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Interesting Identity Theft Occurrence

Dell / Inspiron one 2320
April 14, 2020 at 14:36:04
Specs: Windows 10, I5-9400
I'm pretty sure I know what's going on here, but I'd like to hear from the wisdom of The Lounge to see if anyone has the same idea as I do.

My 30-ish YO daughter is a victim of identity theft. Over the past 10 years, she's had cellphone accounts opened in her name, store charge cards, cable TV contracts, etc. "She" even sold a camper to an elderly couple, cashed the check and, of course, never delivered the camper. That phone call, from a detective in Wisconsin, just as she got off a plane in NY, was one of the strangest ones.

Through careful monitoring, freezes on credit reports, and always filing the correct paperwork as issues arose, she hasn't lost any money and her credit rating has not been harmed. It's been a lot of work to stay on top of it all, but we've been vigilant and quick to react.

Things have been quiet for the past few years, until this week. She received an account statement from AMEX. No, she does not have an AMEX account.

Apparently someone has opened not 1, but 2, savings accounts in her name. Savings accounts don't require a credit check, so both banks just happily opened the accounts for "her" with whatever information they were given. At least as far as the AMEX account goes, they used her name and former (my) address. We haven't heard from the other bank yet, so we don't know what address they used, but they did use her name because it shows up on the AMEX transaction report. That other bank is Metropolitan Commercial Bank.

So take a look at this transaction report and tell me what you think. Why would someone open two savings accounts, make a bunch of tiny deposits into one, and then transfer most of it to the other account?

message edited by DerbyDad03

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April 14, 2020 at 15:03:55
Probably they opened the small bank account, then "deposit" a large amount, with a phony check, then withdraw a substantial amount of the phony funds before the check has cleared.
A variation is to Deposit the phony check in Bank A, then transfer to Bank B then withdraw as much as they can from Bank B.
Many banks have a limit on how much you can withdraw after you deposit a check,
an electronic funds transfer may not have that safeguard, the thief just takes the max amount, then simply walk away leaving both banks looking for your daughter.


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April 14, 2020 at 15:08:07
white washing some money or tax evasion maby, using good people as cover. looks like it could happen to anyone.

why such small amounts of money tho?

makes me wonder...


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April 14, 2020 at 15:21:19
re: Many banks have a limit on how much you can withdraw after you deposit a check,
an electronic funds transfer may not have that safeguard

In my experience (I work with banks) a withdrawal is a withdrawal. In-person, ATM, ACH whatever. "Substantial amounts" may make require longer hold times, new accounts even longer.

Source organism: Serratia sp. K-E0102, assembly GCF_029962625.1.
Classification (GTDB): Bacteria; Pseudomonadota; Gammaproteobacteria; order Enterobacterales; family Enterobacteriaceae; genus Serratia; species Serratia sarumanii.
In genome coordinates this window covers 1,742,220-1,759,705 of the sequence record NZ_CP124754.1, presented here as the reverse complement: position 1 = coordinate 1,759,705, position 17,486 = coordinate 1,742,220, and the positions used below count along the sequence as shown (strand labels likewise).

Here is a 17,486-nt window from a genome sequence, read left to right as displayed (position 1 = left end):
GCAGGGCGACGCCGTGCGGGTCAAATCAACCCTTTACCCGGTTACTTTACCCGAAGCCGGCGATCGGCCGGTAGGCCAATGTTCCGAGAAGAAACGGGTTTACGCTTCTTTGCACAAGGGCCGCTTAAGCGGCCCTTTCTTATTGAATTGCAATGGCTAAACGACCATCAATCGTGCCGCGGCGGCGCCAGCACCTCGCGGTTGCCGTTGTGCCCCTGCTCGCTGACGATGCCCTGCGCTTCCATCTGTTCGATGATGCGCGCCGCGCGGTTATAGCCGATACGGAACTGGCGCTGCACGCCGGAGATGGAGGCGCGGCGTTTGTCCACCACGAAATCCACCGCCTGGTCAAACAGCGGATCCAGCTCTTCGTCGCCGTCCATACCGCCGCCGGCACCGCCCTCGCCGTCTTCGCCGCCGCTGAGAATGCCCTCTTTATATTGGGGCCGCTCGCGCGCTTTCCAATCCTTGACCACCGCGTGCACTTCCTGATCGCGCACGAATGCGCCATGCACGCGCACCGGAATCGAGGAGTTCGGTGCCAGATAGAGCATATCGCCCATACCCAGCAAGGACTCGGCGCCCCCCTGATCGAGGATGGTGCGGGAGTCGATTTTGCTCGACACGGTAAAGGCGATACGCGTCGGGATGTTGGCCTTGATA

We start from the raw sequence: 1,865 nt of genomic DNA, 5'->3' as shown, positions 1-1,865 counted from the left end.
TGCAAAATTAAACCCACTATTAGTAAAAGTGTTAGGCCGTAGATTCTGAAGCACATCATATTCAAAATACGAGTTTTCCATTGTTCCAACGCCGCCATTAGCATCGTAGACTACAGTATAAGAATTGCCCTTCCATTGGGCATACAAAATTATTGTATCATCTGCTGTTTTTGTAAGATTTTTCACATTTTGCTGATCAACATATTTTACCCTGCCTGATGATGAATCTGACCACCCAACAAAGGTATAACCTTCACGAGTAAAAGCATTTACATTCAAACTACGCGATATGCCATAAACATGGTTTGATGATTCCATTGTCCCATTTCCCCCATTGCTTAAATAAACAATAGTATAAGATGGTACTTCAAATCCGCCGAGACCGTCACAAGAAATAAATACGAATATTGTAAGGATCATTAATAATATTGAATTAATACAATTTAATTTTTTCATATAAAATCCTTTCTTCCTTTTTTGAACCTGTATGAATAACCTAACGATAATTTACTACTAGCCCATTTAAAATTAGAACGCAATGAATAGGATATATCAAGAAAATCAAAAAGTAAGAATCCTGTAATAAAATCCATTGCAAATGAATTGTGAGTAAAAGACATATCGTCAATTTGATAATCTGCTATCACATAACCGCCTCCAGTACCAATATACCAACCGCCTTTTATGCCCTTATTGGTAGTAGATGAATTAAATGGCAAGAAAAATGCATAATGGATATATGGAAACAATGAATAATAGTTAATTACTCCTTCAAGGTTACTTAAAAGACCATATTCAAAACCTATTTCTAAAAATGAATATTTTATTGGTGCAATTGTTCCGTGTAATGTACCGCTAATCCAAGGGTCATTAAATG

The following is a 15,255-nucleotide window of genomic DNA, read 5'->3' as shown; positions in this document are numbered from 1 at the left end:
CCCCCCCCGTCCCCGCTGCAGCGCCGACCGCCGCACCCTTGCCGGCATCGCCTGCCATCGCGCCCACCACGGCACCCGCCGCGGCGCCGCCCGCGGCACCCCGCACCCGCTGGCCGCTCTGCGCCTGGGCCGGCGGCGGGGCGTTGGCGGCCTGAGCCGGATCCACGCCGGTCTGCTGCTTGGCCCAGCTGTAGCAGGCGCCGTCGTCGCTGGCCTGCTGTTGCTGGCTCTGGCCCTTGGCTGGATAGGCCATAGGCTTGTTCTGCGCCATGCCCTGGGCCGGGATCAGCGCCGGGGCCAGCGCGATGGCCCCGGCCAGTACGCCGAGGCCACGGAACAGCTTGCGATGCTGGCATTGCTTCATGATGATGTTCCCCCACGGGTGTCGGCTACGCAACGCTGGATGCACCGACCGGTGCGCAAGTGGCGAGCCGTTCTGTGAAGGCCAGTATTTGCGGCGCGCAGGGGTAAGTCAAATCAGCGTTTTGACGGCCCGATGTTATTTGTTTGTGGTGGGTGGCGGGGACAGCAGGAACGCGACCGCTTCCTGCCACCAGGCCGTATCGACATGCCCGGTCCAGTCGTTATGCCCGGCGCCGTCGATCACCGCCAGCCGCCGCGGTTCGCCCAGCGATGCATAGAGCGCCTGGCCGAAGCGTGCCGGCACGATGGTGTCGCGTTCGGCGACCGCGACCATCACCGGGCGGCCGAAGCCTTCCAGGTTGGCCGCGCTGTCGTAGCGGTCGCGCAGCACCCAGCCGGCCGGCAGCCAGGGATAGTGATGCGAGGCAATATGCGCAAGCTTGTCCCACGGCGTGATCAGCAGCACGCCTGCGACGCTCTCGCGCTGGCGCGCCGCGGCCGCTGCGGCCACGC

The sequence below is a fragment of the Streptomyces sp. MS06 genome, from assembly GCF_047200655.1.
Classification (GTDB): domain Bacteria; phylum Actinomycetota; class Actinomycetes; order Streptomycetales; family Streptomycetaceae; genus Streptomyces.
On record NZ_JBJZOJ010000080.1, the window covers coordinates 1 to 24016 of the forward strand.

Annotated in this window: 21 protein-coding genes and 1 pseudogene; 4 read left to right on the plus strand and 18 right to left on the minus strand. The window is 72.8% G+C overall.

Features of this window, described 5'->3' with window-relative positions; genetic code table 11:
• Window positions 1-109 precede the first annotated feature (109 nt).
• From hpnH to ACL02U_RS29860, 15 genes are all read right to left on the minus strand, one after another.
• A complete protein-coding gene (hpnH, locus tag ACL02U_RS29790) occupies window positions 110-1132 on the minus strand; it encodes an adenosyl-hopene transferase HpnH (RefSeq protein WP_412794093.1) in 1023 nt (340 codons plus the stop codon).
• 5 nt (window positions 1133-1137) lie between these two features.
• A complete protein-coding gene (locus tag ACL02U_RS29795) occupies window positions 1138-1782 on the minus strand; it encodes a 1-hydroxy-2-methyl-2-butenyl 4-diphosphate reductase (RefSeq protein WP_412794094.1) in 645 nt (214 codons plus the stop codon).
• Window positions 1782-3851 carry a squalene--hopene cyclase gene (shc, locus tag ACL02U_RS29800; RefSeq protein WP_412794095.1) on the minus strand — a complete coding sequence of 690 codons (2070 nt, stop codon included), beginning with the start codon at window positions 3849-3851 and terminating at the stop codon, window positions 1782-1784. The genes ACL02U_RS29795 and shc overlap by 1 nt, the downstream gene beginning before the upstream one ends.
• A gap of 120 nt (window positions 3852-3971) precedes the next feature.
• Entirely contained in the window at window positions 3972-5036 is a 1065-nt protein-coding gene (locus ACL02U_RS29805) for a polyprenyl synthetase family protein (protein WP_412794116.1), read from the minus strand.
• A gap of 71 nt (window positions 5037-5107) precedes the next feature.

I'm not saying that's not it, but I have a different idea as to what the plan was.

message edited by DerbyDad03

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April 14, 2020 at 16:09:00
I have a different idea as to what the plan was.

Would you care to share?


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April 14, 2020 at 17:30:30
I expect that it has something to do with Google.

It is possible to open a bank account with no deposit???

Is that what Donald Trump does?

-- Jeff, in Minneapolis

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April 14, 2020 at 19:26:45
I'm with hidde663: Money Laundering

Deposit relatively small amounts (like low 5 figures) into various accounts, move it around and eventually withdraw it. The paper trail get confusing for the inspectors and the original source becomes hidden in the muck.

Here's a decent high level explanation:

As far as the small initial transactions at the beginning, some banks do that to test their own system to make sure that any automatic/scheduled transactions will actually work when they need do. Until the automatic deposits and withdrawals work, they don't allow the clients to set up ACH transfers.

message edited by DerbyDad03

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April 14, 2020 at 19:40:32
re:" It is possible to open a bank account with no deposit?"


Imagine an elderly person setting up an account to receive their first SS check.

Imagine a first time employed person wanting to set up direct deposit of his paycheck.

Imagine a retired person wanting to roll his 401(k) into an IRA.

Imagine a person with an IRA account wanted to convert some of it into a Roth IRA. (BTW - down markets are the best time to do that. All of the growth from the recovery will be tax free.)

Your Grandpa died and left his substantial fortune to his cat. The executor needs an account to transfer the cat's money into.

There are lots of reasons to open accounts with no deposit. Happens all the time.

message edited by DerbyDad03

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August 14, 2020 at 08:44:58
uumm maybe, not sure. Someone decides to get rid off some money in shadow. Like depositing it slowly, to keep it from radar, and then after a certain amount, transferring to their account as a valid source of money. And maybe they got your daughter IDs through fraud or black market. Who knows, if you can't access that money, then sure it isn't some charity.

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